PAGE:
U.S. Ambassador April Glaspie met Saddam on July 25, 1990. Saddam asked, "We will give up all of the Shatt to defend our claims on Kuwait to keep the whole of Iraq in the shape we wish it to be. What is the United States' opinion on this?"

Glaspie replied: "We have no opinion on your Arab-Arab conflicts, such as your dispute with Kuwait. Secretary Baker has directed me to emphasize the instruction, first given to Iraq in the 1960's, that the Kuwait issue is not associated with America."

On July 31 1990, the Assistant Secretary of State for Near Eastern affairs testified to Congress that the "United States has no commitment to defend Kuwait and the U.S. has no intention of defending Kuwait if it is attacked by Iraq."

Three days later, after being assured by the US government both directly and indirectly that they would not interfere if Iraq invaded Kuwait... Iraq invaded Kuwait.

The rest is history. These things are a matter of public record, and to call US entry into a conflict they effectively helped to start at all "altruistic" is quite nonsensical.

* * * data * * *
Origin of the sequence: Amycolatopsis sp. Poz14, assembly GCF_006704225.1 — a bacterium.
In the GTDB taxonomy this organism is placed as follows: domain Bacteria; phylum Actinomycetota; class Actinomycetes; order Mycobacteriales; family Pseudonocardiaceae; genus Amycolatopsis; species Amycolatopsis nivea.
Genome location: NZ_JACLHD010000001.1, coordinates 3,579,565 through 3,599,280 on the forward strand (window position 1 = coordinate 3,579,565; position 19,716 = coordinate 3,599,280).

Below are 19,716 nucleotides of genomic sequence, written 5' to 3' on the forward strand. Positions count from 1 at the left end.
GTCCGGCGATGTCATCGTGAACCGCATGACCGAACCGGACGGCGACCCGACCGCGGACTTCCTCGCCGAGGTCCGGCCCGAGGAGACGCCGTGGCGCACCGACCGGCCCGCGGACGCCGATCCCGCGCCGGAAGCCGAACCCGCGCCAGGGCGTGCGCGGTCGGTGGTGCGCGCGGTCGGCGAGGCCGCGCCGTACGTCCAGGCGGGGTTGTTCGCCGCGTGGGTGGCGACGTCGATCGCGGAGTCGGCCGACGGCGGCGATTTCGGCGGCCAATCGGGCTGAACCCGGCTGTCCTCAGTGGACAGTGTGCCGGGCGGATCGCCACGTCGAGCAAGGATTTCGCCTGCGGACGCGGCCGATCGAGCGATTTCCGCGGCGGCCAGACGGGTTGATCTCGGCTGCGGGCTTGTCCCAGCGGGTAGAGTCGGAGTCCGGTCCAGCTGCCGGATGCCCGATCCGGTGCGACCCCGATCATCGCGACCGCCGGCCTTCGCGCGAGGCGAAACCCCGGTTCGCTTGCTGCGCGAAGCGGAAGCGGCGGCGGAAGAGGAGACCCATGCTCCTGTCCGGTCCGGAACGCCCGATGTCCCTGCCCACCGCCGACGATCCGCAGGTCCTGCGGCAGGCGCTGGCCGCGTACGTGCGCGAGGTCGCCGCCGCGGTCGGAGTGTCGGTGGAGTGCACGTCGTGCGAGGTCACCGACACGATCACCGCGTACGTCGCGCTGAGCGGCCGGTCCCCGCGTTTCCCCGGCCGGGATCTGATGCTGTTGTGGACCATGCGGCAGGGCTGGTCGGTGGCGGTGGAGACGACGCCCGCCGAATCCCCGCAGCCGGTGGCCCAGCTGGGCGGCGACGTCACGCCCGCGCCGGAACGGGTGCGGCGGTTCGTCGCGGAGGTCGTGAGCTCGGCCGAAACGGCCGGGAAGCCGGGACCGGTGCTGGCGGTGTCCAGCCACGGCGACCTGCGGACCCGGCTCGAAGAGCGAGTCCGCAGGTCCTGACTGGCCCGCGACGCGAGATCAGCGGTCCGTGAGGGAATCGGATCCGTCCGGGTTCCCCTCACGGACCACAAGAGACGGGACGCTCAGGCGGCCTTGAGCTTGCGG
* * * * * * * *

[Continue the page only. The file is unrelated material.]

Quote:
Originally posted by Emperor Devon:

I've been interested and studied a good deal of them for years.
Well so far it would appear that your sources have been biased. Perhaps you should read some dissident literature and then go and fact-check the statements therein for yourself. It's easy to be hoodwinked by the mess of propagandistic nonsense that pervades the mainstream media. A focussed eye is necessary to pierce through to the truth.

Quote:
Originally posted by Emperor Devon:

If you'd like to discuss them, at least start with a specific one. I don't have time to give a lengthy explanation on the effects of every single one to you in one sitting.
I've already started with two specific examples. We'll move on to the rest shortly.

As for the "effects" of your examples, the "effects" are not strictly relevant to the original question of whether the motives behind their enactment were purely altruistic/humanitarian. Nice try though.